Frankenstein's Monster Saved Mankind From Extinction

Posted: Oct 31 2016, 5:49am CDT | by , in News | Latest Science News

 
Frankenstein's Monster Saved Mankind From Extinction
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  • How Frankenstein's Monster saved humankind from probable extinction

It seems that the biological principle of competitive exclusion was mentioned in the novel Frankenstein by Mary Shelley.

Everybody knows about Frankenstein. A monster brought to life by the forces of electricity and dead body parts joined together, Frankenstein has thrilled audiences and cultural consumers since the novel was written in 1818 by Mary Shelley.

The bizarre creature is a misfit and shown making blunder after blunder on earth. The product of a scientist hell-bent on creating life from scratch, a time comes when the grotesque monster asks Victor, his creator, to make a female partner for him since he feels the pangs of loneliness. The two monsters, one male and the other female, would go to live in the jungles of South America.

The novel shows that there lie issues in the creation of life since moral and existential roadblocks exist along the way. Life finds a way and to try to confine life is tantamount to the greatest injustice.

Mary Shelley’s gothic novel shows that Victor backs away from creating a partner for Frankenstein since it would lead to the creature reproducing more of its kind.

This would supposedly lead to human beings being crowded out from the earth. This principle actually exists in real life and is a fundamental part of biological science. It is called competitive exclusion.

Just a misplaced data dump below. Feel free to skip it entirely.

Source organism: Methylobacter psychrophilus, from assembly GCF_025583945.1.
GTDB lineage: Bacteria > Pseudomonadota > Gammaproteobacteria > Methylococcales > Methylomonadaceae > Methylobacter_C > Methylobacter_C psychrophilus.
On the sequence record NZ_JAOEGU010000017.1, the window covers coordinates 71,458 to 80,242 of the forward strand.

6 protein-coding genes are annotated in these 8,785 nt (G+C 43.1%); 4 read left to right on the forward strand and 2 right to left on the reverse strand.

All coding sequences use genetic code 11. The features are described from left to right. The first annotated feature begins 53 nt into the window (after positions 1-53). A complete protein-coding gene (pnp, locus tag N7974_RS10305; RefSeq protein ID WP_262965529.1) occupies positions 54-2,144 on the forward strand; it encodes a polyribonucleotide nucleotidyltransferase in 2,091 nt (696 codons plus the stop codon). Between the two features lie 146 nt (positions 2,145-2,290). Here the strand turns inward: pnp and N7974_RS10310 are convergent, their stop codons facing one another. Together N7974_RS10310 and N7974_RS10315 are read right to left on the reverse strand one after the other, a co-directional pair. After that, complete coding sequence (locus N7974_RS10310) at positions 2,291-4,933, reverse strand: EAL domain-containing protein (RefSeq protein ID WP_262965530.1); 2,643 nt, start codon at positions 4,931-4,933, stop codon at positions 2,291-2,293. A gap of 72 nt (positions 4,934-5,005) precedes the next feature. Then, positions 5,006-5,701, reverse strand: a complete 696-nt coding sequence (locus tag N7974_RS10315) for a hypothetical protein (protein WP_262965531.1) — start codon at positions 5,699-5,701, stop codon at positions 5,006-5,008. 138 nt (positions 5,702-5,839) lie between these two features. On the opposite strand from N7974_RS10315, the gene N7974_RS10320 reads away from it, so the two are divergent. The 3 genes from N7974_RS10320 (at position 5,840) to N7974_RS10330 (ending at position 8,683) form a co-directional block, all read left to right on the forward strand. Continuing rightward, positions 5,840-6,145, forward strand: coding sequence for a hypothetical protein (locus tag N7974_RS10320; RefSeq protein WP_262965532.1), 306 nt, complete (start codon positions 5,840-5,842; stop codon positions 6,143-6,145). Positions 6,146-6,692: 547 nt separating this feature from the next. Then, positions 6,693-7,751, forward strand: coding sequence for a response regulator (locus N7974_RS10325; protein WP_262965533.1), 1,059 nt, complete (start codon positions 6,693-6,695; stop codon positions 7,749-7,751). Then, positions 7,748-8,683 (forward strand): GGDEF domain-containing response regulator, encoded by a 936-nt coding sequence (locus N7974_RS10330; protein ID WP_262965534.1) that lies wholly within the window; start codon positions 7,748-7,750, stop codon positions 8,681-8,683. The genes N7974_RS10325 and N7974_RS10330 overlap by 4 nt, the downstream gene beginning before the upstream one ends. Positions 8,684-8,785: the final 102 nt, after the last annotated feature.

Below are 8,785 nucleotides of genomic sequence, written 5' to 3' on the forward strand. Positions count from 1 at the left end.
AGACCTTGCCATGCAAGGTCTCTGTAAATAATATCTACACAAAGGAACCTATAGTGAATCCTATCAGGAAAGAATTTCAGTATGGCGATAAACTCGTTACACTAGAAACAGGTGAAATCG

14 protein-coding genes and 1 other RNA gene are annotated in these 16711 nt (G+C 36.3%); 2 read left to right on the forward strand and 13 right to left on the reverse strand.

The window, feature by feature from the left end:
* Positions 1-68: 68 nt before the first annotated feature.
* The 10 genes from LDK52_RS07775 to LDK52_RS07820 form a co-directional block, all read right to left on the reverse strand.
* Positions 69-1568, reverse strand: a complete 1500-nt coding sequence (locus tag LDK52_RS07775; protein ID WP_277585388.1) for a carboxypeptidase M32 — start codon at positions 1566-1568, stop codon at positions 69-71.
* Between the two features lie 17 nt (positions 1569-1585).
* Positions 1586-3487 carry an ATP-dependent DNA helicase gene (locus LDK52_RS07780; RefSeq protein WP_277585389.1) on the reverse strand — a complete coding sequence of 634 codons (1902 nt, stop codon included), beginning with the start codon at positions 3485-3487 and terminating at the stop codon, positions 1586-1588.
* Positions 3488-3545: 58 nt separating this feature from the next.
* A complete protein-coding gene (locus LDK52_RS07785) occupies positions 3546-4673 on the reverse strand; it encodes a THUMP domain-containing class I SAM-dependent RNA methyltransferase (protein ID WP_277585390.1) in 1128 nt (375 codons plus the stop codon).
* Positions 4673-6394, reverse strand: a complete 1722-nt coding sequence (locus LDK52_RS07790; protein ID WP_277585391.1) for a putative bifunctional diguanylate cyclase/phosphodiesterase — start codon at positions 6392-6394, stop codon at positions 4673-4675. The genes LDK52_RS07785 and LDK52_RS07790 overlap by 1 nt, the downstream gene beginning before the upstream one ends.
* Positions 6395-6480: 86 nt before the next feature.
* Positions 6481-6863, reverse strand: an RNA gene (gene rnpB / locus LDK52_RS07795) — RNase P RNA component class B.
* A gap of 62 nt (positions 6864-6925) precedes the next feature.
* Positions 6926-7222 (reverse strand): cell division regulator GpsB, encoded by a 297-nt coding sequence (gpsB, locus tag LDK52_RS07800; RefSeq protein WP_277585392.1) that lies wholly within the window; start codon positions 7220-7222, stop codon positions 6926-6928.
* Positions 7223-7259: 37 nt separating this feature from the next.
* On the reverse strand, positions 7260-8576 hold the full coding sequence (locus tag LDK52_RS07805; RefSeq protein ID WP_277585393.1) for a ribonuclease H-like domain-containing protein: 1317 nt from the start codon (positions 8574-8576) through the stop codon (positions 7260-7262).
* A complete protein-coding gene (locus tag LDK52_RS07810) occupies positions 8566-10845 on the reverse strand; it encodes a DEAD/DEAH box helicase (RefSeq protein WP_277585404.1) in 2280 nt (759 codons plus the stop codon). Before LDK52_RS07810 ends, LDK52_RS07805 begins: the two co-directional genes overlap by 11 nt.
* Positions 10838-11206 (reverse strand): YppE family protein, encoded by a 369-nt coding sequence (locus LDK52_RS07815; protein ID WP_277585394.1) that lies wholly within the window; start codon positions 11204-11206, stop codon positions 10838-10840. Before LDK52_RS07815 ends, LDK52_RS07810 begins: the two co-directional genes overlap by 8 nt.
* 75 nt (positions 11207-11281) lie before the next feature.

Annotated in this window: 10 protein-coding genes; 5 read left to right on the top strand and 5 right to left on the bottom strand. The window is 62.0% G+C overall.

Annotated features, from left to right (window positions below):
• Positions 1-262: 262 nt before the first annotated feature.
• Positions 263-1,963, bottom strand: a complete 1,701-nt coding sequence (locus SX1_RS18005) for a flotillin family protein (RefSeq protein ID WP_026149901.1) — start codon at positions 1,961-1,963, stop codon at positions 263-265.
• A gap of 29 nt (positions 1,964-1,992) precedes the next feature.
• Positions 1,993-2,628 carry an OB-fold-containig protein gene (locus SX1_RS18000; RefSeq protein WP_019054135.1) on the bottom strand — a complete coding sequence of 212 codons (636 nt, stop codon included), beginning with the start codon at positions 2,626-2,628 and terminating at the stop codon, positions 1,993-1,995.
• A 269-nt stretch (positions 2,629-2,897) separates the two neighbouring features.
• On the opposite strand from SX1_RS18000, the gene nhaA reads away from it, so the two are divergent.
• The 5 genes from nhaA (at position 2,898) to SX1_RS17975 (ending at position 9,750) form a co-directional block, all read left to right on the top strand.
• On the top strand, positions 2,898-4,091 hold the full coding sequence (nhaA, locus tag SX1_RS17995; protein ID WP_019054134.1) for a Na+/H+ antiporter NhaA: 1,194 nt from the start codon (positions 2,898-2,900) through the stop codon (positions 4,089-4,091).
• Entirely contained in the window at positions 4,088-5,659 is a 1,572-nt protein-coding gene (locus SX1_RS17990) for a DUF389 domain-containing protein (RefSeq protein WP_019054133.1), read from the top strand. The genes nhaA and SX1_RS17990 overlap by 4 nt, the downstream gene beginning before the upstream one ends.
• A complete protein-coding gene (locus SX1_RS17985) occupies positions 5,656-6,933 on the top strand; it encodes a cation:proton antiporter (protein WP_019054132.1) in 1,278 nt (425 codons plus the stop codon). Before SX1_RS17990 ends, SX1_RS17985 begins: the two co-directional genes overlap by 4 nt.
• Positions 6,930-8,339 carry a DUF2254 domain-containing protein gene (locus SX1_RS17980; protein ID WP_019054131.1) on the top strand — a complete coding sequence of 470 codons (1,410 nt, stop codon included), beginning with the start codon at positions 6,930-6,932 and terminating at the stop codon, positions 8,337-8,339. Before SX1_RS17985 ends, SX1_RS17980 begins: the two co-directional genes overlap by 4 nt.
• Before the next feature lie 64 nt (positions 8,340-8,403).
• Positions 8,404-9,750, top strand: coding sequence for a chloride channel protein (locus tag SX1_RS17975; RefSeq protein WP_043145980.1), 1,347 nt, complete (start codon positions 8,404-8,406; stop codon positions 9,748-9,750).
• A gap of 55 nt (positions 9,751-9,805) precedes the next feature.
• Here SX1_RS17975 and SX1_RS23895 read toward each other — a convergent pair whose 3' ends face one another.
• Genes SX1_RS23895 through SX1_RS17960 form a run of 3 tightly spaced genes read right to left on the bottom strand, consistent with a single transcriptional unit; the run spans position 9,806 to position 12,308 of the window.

Yet the novel reaches this principle before biology itself. It was only in 1930 that the principle of competitive exclusion was explored by biology. Now in a latest study, published in BioScience, scientists have tried to measure how exactly a monster rogue species may lead to human beings becoming extinct from this earth.

The science of ecology came in handy here and various computational heuristics were used in the process. Human population trends in 1816 were calculated. The competitive advantages of various creatures fluctuated in accordance with the circumstances surrounding them.

The absolutely worst case scenario for human beings would be a species that overtook all of South America. That would be because it was a region that was sparsely populated by humans.

The thick and luxuriant growth of jungles in the region was something which aided various invasive species too. A population of merely two, one male and another female, could drive out humans from the face of South America within 4000 years.

The horror and sense of impending doom shown in the novel Frankenstein also portrays similar thinking although it is pure fiction and a part of literature instead of real life.

The genius of Mary Shelley, who wrote the novel, lies in how she presented the arcane data available in her days in such a manner that it highlighted competitive exclusion which was a principle that was yet to be discovered by biology.

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<a href="/latest_stories/all/all/20" rel="author">Sumayah Aamir</a>
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